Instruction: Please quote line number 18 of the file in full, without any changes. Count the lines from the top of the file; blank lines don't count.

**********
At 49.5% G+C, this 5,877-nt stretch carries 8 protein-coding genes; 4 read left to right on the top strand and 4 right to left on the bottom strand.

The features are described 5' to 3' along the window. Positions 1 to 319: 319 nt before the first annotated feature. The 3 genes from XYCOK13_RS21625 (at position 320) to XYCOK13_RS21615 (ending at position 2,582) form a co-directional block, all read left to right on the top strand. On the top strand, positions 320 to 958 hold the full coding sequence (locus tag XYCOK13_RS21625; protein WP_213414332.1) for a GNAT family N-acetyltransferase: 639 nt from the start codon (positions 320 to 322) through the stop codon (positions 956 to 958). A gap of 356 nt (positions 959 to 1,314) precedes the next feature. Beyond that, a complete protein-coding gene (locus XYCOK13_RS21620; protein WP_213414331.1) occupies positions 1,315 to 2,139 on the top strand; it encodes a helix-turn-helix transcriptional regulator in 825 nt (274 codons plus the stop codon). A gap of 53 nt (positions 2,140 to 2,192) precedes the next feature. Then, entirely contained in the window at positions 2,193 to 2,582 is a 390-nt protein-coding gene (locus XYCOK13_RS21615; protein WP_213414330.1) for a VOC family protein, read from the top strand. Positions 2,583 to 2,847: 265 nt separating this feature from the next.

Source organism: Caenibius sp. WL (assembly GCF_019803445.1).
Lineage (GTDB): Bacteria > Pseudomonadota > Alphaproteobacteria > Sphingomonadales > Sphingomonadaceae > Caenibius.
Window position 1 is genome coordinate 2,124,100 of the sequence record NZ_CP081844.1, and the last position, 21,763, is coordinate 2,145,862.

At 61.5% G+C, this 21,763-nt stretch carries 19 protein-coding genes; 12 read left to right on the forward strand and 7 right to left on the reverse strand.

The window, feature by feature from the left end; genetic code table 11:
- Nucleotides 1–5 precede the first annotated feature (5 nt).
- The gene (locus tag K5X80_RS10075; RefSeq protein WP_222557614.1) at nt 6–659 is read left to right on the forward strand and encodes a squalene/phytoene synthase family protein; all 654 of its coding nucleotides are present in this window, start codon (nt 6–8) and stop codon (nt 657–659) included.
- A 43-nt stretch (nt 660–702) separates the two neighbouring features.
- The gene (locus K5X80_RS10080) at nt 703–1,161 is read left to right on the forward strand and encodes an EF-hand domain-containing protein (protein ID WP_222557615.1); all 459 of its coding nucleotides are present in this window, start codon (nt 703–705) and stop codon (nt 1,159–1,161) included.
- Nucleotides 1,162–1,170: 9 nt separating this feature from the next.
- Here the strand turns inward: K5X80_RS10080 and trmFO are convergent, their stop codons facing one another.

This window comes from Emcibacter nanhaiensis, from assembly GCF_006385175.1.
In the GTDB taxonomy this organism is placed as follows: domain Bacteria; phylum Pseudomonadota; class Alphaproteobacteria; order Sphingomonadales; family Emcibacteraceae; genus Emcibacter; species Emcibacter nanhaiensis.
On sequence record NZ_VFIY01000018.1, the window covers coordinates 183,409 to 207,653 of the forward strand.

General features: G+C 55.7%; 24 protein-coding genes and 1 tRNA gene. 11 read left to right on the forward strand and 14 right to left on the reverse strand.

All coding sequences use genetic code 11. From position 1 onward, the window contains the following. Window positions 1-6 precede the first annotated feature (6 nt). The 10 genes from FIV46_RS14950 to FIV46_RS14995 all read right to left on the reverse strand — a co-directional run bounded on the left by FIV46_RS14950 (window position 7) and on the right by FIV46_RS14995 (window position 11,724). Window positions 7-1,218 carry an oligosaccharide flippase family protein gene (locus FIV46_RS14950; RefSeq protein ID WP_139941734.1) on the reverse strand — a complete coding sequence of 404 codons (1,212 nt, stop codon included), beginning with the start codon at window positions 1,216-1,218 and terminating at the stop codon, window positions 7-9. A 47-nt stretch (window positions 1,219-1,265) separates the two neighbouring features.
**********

All coding sequences use genetic code 11. From position 1 onward, the window contains the following. Window positions 1-6 precede the first annotated feature (6 nt). The 10 genes from FIV46_RS14950 to FIV46_RS14995 all read right to left on the reverse strand — a co-directional run bounded on the left by FIV46_RS14950 (window position 7) and on the right by FIV46_RS14995 (window position 11,724). Window positions 7-1,218 carry an oligosaccharide flippase family protein gene (locus FIV46_RS14950; RefSeq protein ID WP_139941734.1) on the reverse strand — a complete coding sequence of 404 codons (1,212 nt, stop codon included), beginning with the start codon at window positions 1,216-1,218 and terminating at the stop codon, window positions 7-9. A 47-nt stretch (window positions 1,219-1,265) separates the two neighbouring features.